Wednesday, 25 February 2015

So Eddie Redmayne

won an Oscar for his portrayal of Stephen Hawking in "The theory of everything". No, I haven't seen the film yet - and the way things are going I may not get to see it until it comes out as a DVD and I can watch it at some obscure hour. 
But the news of the win of course was sent out over the media within moments of it being announced. And, with it, came some of the most vile comments on social media and websites like the Guardian. 
Yes, I looked. I have no interest in the Oscars but I was alerted to the comments by others who were, rightly, disturbed by the responses to the award. They were disturbed for the right reasons. It was not about whether Eddie Redmayne could act or not - although, of those who have seen the film, the general consensus was that he could act and that he had done an outstanding job. That was coming from people who have ALS, know people with ALS and work with people who have ALS. It also came from other people who have severe or profound communication issues. They were, rightly, angry at the response in the media.
They were angry with the idea that Redmayne got it because he portrayed a sympathy character, someone with a disability. There were suggestions that Daniel Day Lewis was equally non-deserving for his role in "My Left Foot". There were remarks about a particular disability being "flavour of the month" - and much worse.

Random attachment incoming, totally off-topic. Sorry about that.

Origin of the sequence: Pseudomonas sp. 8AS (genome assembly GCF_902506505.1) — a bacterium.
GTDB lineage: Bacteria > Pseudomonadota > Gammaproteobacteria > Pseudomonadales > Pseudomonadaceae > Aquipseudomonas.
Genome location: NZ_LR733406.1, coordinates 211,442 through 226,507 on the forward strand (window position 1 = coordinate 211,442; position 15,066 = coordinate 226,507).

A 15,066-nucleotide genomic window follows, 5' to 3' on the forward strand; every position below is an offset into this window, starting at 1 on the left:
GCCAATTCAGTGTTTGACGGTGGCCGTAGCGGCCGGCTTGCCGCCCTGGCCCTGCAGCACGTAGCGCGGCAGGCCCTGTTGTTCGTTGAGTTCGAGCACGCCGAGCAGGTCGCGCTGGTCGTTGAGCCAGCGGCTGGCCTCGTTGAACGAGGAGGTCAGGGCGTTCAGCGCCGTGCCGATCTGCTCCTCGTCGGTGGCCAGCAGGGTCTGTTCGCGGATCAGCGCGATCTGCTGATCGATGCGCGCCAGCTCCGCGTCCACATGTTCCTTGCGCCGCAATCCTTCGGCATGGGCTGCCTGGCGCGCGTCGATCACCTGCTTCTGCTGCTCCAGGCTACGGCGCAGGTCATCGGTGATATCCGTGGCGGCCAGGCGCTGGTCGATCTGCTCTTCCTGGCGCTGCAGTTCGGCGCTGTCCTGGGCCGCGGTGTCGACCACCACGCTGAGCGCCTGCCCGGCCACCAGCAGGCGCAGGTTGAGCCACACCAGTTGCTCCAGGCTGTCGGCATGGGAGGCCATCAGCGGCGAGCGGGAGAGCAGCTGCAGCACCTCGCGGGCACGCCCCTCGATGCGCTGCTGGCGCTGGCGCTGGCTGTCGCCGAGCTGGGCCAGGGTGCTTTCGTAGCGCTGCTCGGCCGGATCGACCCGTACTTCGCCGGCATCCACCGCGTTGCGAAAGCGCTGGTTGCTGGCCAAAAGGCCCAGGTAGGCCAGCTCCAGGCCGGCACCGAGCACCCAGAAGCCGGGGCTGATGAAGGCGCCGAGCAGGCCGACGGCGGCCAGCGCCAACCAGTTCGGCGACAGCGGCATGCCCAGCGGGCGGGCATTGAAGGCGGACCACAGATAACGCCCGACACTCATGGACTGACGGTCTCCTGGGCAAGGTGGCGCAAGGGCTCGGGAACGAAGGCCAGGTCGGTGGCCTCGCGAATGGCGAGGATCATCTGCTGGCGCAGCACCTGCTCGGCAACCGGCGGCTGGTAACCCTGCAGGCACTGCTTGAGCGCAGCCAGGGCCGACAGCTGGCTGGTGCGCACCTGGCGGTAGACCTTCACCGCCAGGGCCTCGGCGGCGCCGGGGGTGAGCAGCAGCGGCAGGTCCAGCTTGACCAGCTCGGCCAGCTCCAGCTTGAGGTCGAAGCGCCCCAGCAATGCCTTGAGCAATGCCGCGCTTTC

I soon reached the point where I could not handle reading any more. It was too distressing to see people with severe and profound communication disabilities being told indirectly and even directly that there was nothing worthy about trying to portray the profound frustration of their lives as they struggle to communicate on a daily basis.
Unless you are there in that position you can have no idea what it is like not to be able to speak. I have taught  children who would never be able to speak. I have friends who depend on communication aids because they are unable to speak. My day job is about ensuring people can bridge communication barriers. Not being able to communicate is not just frustrating,  it is frightening. It takes immense courage to face the world if you aren't able to make yourself understood among people who would understand you if you could speak. It is not the same as being surrounded by people who speak a language you do not speak - although that is bad enough. When you do understand the language then not being able to speak it easily and clearly is one of the most isolating things on earth.  
If Redmayne got even a hint of that across then he has done a brilliant job. If Redmayne is half as good as Lewis then he will have deserved the Oscar. What he won't deserve and what people with communication disabilities most definitely don't deserve is people saying that the win is some sort of token nod to a pet disability that will be out of fashion next season. 

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